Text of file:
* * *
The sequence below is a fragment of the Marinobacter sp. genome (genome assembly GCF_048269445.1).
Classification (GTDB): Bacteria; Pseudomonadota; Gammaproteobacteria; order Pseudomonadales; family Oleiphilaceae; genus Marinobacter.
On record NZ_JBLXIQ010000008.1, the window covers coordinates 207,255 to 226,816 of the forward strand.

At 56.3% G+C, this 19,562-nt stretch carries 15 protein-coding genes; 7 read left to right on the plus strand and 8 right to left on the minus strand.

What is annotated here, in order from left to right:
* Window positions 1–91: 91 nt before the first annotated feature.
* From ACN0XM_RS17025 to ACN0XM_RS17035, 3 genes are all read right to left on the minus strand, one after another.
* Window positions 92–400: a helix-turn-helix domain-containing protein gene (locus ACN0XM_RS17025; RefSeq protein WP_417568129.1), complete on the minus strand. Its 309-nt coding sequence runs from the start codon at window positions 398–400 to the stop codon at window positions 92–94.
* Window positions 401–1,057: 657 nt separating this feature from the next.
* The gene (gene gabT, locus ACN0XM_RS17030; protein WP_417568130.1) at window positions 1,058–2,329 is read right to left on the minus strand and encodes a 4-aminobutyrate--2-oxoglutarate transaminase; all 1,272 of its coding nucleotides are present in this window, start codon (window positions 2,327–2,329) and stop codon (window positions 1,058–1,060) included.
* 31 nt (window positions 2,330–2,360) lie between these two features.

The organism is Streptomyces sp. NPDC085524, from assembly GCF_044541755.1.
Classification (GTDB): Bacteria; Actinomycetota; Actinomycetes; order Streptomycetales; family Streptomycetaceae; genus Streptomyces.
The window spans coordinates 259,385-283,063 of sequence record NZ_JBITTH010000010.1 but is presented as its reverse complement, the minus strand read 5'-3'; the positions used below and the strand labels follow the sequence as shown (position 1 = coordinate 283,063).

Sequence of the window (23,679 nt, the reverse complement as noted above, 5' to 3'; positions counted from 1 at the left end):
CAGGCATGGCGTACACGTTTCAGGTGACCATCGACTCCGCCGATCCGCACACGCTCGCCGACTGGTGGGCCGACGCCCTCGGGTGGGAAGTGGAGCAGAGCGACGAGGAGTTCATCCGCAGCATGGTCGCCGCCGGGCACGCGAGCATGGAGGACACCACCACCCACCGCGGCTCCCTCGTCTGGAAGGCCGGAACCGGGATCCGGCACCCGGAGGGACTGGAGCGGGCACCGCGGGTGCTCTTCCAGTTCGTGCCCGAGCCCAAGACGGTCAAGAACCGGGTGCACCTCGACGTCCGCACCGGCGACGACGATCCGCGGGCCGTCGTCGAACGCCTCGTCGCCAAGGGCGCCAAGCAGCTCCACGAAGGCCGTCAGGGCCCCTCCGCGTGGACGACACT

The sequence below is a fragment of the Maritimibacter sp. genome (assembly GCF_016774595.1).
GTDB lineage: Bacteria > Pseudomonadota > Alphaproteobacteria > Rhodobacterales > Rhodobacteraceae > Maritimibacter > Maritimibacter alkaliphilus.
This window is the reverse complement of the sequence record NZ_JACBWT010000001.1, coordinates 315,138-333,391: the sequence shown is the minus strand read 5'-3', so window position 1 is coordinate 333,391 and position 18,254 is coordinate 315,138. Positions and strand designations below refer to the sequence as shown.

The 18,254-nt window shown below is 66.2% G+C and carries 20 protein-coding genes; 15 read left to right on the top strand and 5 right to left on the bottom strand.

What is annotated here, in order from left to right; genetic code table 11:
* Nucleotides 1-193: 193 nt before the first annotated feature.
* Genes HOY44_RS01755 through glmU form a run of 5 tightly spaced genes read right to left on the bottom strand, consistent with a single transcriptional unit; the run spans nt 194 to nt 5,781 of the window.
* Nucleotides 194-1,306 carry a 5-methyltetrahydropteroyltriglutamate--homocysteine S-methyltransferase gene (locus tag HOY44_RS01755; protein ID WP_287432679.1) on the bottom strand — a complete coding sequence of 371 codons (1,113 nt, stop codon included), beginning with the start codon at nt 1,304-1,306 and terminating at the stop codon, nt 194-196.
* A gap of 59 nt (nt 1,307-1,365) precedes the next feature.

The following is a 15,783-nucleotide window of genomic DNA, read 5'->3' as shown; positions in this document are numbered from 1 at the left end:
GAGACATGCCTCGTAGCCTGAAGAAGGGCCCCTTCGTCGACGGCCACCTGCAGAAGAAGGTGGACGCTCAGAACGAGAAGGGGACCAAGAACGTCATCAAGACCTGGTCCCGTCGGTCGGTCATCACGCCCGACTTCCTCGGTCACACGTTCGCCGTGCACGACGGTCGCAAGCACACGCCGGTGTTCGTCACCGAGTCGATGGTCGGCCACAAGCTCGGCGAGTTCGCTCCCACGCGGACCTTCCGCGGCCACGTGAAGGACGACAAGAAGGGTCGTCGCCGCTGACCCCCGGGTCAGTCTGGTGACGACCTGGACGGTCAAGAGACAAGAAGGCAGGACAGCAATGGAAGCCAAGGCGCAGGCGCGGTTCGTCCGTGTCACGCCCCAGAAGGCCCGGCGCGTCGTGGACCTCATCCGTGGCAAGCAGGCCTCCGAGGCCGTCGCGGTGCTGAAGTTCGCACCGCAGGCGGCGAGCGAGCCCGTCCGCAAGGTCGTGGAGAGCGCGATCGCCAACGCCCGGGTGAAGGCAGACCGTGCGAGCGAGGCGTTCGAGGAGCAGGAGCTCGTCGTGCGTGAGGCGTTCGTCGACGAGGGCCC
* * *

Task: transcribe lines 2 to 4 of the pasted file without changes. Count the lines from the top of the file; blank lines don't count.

Classification (GTDB): Bacteria; Pseudomonadota; Gammaproteobacteria; order Pseudomonadales; family Oleiphilaceae; genus Marinobacter.
On record NZ_JBLXIQ010000008.1, the window covers coordinates 207,255 to 226,816 of the forward strand.

At 56.3% G+C, this 19,562-nt stretch carries 15 protein-coding genes; 7 read left to right on the plus strand and 8 right to left on the minus strand.